Alexander: Students Are Ready to Come Back to Campus


By CJ Alexander, Special Projects Managing Editor


There’s no denying how tough the pandemic has been for everyone. It has been a constant uphill struggle against disrupted routines, loss of social contact, negative mental health and so much more. We’ve lost more people than we could bear and confronted numerous social issues while also fighting our individual battles. We’ve faced challenge after challenge, whether in our classrooms or at home, each one of us has struggled to find a way to stay afloat. As students, we’ve faced countless hardships, making the pandemic only that much more difficult.

Despite individual differences, every student faced many similar struggles last year. The introduction of virtual classrooms, remote online learning, lessened social interaction and newfound struggles greatly added to the weight we already bear as students. Thankfully, some professors attempted to ease our stress by giving extensions or allowing days off for our mental health. This lax attitude was greatly appreciated by many students.

This past school year has been rough and I’m proud of us for getting this far. We made it here, in spite of the loss we’ve faced. We ‘re finally ready for the next school year — ready to go back and make our mark. I hope the U knows that. I hope our teachers, faculty and administration are ready, because I’m ready for a new academic challenge after an incredibly stressful and taxing year.

College has always been hard. Before the pandemic, students’ common concerns included worrying where their next meal would come from and how they would pay for rent or tuition. Academic prowess, balancing mental and social health, maintaining networking connections and employment status were common troubles plaguing the minds of college students. Students had incredibly challenging experiences amid the immense pressure of college’s competitive nature.

But the pandemic drastically changed all of that. We no longer had traditional classroom experiences or normal social lives. In fact, any sense of normalcy was long forgotten as Zoom school consumed our lives, quarantining became the daily routine and sports and much of club activities were halted. As a freshman, my entire first year of college was underwhelming and virtual. The U tried their best to accommodate students’ needs during the pandemic by making the most of the resources accessible, but it was an incredibly disappointing year to start college. In general, the pandemic just dampened the spirits of many U students.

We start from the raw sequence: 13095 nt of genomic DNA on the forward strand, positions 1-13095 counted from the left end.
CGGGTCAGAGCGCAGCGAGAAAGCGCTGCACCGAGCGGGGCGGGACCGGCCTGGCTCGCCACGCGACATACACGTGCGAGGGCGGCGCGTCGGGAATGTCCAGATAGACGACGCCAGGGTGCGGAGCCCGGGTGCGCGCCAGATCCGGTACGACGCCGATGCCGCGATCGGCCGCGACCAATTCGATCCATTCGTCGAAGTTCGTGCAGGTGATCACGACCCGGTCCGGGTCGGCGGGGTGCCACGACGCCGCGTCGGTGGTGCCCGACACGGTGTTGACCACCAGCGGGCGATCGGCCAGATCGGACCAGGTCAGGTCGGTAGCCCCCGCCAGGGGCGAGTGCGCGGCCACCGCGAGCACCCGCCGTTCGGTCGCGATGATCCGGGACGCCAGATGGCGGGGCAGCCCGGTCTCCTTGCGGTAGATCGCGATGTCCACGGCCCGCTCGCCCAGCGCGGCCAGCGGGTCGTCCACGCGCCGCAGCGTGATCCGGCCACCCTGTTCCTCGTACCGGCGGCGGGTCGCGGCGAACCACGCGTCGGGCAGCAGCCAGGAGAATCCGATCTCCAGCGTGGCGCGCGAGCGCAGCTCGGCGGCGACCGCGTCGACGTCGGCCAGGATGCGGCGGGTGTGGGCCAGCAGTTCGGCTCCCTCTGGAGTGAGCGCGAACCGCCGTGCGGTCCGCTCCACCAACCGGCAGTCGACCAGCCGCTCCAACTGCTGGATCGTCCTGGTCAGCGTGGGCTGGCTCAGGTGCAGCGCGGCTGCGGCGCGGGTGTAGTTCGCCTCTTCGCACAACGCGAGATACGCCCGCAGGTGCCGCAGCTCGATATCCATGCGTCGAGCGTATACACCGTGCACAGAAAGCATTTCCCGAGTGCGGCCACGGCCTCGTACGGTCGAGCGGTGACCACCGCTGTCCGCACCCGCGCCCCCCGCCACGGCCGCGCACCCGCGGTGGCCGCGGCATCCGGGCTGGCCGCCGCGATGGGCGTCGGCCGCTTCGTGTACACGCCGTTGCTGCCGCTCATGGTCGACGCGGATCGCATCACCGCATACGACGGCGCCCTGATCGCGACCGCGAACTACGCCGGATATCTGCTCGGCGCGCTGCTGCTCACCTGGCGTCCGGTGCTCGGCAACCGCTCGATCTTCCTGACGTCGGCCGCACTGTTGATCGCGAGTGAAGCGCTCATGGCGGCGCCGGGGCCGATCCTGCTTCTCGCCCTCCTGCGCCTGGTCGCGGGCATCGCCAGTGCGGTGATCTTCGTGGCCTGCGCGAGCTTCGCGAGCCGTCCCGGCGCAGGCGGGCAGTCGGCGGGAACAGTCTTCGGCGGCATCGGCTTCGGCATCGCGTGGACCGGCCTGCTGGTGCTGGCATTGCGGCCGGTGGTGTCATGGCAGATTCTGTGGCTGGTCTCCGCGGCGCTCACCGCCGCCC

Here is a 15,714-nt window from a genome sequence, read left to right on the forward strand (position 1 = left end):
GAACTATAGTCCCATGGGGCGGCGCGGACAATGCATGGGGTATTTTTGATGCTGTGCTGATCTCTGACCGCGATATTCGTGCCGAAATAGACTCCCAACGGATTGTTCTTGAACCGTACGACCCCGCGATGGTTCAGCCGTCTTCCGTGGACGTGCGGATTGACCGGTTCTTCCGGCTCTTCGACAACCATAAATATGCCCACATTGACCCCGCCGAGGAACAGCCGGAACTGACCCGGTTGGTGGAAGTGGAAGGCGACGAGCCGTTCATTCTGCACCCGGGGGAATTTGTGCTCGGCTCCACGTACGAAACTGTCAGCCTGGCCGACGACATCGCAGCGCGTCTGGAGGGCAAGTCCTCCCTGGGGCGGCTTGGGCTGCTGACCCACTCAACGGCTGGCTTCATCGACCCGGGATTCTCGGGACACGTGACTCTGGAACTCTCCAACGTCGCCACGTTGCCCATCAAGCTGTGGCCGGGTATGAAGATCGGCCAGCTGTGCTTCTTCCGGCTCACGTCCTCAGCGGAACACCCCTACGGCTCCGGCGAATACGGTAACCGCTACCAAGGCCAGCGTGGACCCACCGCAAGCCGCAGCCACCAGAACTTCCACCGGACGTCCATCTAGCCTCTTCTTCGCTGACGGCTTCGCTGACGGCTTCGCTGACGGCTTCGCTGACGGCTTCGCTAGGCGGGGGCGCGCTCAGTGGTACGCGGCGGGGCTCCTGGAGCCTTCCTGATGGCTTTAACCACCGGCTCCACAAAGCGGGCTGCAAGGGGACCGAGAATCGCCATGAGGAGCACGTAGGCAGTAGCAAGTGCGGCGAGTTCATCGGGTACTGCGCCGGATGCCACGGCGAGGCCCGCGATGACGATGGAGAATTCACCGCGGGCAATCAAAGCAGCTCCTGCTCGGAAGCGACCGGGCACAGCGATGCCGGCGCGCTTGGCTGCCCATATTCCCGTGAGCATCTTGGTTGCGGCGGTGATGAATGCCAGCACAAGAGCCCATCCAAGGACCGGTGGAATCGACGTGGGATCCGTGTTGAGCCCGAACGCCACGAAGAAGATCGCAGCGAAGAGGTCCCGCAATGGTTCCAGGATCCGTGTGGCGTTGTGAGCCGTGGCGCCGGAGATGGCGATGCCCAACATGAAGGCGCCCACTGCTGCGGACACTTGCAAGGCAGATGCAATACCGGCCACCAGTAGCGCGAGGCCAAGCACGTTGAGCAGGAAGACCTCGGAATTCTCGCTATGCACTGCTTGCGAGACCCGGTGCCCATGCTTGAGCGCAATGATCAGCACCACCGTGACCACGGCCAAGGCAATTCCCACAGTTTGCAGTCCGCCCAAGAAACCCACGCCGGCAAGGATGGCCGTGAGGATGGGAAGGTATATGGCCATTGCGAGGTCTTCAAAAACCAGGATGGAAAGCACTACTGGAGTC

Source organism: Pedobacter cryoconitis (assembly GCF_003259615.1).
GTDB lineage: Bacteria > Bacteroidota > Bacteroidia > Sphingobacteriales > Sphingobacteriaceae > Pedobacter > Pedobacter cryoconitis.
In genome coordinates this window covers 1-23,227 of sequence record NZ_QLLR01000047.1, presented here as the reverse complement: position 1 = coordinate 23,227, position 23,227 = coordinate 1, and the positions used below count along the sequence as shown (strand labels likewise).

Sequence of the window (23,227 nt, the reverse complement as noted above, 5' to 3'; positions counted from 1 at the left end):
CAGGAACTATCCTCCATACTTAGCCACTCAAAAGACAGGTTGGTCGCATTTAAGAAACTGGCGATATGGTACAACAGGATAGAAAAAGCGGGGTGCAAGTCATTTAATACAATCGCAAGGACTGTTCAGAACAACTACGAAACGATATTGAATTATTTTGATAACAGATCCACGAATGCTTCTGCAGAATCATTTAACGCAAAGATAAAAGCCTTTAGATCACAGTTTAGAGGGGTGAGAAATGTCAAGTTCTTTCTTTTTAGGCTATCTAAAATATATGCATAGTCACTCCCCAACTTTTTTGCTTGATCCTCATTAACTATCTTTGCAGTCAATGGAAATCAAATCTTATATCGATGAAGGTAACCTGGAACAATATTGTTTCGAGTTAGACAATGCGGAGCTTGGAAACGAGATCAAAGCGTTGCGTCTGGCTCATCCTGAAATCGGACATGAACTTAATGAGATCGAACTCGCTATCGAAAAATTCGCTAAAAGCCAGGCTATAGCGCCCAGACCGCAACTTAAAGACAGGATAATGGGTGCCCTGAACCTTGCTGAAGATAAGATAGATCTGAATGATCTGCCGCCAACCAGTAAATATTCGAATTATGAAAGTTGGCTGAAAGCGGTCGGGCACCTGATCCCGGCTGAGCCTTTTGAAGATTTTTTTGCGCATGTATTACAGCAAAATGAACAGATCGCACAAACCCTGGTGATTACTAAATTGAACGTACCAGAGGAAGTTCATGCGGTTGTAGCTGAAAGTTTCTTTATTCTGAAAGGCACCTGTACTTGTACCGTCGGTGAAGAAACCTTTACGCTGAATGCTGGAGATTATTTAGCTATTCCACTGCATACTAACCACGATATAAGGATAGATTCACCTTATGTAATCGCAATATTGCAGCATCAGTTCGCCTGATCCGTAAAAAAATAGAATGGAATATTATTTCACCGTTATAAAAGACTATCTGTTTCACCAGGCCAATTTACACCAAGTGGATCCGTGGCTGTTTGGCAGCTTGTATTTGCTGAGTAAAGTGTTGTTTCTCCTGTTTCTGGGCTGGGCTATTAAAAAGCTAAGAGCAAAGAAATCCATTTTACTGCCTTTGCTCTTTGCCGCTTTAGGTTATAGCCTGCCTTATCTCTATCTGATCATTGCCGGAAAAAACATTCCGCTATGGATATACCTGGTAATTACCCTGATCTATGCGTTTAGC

But the pandemic’s end is drawing near as vaccinations rates rise and students prepare for in-person classes this fall. The new year is taking hold, and with it, we’ll face new challenges. Students and teachers of the U should embrace these new challenges and accept the new year as a gift for making it this far — for surviving a pandemic and all its hardships. The perseverance of all U students, teachers, faculty and administration is inspiring. After persisting through harder challenges, I think it’s time for the full force of college life at the U. Through the increased social activity, the implementation of more stimulating coursework and traditional instruction, I think the U can fully return to a pre-pandemic quality of life.

Now, that isn’t to say we can ignore the past. It’s still incredibly important to remember everything we’ve been through because as we remember the hardships, the people we lost and the struggles we overcame, we become more resilient. As hard as it was, we did it. And we can do it. We’ve done it before. This past year, as rough as it was, is finally over. And now, we’re stronger because of it. We’re ready to come back to campus. So, let’s take this year to accept our new challenges, attitudes and motivations because I want to see the full force of the U. I want us all to make a strong comeback in our studies, social lives and passions.


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